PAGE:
Met Office issues severe gales warning
Nick Ravenscroft describes the scene in a windy Blackpool
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Disruption as winds batter Kent
Heavy rain causes island flooding
Rail delays due to wire problems
Severe gales of up to 80mph (129km/h) could hit parts of England, Wales and Northern Ireland overnight, the Met Office is warning.
A spokeswoman said "very, very strong winds" were expected and could cause disruption and damage to trees.
Winds are already strengthening in north-west England, Yorkshire and Humber, Northern Ireland and Anglesey where weather warnings are in place.
Parts of Wales and the Isle of Wight have also seen localised flooding.
Helen Chivers, forecaster at the Met Office, said winds began building during Thursday afternoon and gusts of 70mph (113 km/h) were recorded in Aberdaron, in Gwynedd, and 56mph (90km/h) in parts of Cumbria.
"They're going to keep building from now until around midnight or just into the early hours, and after that start to ease," Ms Chivers said.
"The winds we saw on Sunday weren't as high as this and they did bring down trees, so we would expect there to be some damage tonight. Tiles could come down on roofs that are poorly maintained.
"It's obviously going to be hazardous for travelling. The wind is south-westerly, so on north-south routes drivers will definitely experience a strong crosswind."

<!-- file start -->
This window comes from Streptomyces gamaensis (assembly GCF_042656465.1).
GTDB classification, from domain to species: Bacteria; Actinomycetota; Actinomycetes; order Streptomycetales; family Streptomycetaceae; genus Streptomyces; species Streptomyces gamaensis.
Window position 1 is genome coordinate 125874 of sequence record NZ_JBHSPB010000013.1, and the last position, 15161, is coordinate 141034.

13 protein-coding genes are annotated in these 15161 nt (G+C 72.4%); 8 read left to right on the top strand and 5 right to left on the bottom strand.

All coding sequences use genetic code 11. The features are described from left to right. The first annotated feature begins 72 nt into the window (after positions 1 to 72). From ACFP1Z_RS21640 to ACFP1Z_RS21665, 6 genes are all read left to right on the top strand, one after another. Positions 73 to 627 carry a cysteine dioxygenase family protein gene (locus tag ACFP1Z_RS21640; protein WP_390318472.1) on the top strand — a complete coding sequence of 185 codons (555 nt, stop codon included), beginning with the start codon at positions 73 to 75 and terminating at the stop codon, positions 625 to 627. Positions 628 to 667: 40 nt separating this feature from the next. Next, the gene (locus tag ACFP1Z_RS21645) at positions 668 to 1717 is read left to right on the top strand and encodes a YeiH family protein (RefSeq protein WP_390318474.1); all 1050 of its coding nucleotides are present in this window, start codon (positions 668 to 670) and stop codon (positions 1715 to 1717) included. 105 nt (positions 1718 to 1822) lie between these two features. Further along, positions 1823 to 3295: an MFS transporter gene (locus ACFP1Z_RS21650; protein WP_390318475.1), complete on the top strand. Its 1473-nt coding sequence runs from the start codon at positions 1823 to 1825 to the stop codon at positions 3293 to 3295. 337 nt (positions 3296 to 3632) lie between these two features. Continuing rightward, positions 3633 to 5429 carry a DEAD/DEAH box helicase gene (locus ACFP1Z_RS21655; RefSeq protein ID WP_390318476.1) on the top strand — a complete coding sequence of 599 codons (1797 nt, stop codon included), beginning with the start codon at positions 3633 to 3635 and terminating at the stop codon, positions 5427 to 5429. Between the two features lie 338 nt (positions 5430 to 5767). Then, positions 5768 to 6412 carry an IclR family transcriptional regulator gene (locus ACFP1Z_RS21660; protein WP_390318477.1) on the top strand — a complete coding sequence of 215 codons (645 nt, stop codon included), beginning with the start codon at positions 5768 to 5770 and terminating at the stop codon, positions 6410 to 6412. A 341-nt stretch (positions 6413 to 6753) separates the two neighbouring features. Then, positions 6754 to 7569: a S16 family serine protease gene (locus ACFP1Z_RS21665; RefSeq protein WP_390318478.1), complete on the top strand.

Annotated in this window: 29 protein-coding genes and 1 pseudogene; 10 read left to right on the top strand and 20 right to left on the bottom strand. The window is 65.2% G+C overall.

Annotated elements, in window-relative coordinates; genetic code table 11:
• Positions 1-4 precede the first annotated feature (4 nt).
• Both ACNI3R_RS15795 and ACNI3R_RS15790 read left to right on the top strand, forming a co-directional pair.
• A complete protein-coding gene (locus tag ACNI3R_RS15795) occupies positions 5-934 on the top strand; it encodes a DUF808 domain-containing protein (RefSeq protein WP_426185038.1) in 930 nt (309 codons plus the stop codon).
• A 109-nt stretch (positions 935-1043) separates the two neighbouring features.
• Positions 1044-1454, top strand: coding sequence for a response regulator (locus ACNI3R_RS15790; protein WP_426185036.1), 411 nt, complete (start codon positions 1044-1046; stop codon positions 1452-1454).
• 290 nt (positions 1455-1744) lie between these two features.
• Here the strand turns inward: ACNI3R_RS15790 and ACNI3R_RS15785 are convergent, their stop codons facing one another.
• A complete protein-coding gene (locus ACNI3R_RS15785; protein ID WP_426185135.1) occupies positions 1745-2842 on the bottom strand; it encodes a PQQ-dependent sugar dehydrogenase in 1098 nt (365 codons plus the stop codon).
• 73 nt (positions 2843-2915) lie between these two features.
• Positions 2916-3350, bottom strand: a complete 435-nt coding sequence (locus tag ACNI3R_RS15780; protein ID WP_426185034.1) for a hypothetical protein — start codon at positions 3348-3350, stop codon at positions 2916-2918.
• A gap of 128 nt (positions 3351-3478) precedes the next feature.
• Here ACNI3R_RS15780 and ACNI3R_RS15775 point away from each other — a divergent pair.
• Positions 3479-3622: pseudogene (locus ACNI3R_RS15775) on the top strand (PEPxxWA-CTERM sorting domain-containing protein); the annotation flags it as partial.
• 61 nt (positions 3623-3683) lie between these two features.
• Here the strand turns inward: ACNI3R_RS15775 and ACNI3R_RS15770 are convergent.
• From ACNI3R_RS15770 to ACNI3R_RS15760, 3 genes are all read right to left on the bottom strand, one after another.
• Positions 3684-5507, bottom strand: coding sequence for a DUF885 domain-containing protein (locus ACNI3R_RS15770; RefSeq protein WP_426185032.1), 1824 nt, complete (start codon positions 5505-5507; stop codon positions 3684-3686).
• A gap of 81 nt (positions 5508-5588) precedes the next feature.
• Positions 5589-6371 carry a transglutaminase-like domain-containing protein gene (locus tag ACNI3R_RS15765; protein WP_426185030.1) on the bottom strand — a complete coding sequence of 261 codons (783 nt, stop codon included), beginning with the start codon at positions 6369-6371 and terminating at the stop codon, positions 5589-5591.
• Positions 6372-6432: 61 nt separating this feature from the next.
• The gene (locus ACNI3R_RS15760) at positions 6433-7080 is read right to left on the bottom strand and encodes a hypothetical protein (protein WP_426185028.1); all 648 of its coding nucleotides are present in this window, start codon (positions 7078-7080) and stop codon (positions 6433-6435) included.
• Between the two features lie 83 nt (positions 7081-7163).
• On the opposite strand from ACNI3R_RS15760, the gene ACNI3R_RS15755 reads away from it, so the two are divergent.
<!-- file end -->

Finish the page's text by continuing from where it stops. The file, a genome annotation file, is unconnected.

The Highways Agency said it had issued an amber alert for high-sided vehicles, caravans and motorbikes travelling in north-east and north-west England because of the increased risk from strong winds.
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"Drivers should allow extra time for journeys and take particular care in exposed and raised areas such as bridges by slowing down and leaving extra room for braking," regional operations manager John McTaggart said.
The Dartford-Thurrock river crossing in Kent, the QEII Bridge, was closed on Thursday afternoon for safety reasons.
Northamptonshire Police were also forced put a 50m (165ft) cordon around a bungalow in Higham Ferrers after the strong winds blew a tree on it.
BBC weather forecaster Nick Miller said exposed coasts and hillsides, especially across the Pennines, would feel the brunt of the gales, although even inland areas could experience 60mph (97km/h) winds.
Showers are also expected during the afternoon and overnight across much of the UK, with the heaviest rain likely in Scotland and Northern Ireland.
Strong winds and rain on Thursday forced the closure of the old M48 Severn Bridge crossing to high vehicles, and the introduction of speed restrictions on the A55 Britannia Bridge at Anglesey and along the south Wales stretch of the M4.
Ferry services were also disrupted, and there were reports of fallen trees and power cables in Monmouthshire and Camarthenshire, and flooding around Neath.
Fire crews on the Isle of Wight are dealing with flood-related incidents at about 100 homes, mostly in Ryde, following heavy rain on Wednesday night.
Flight and ferry crossings to the Isle of Man have also been cancelled.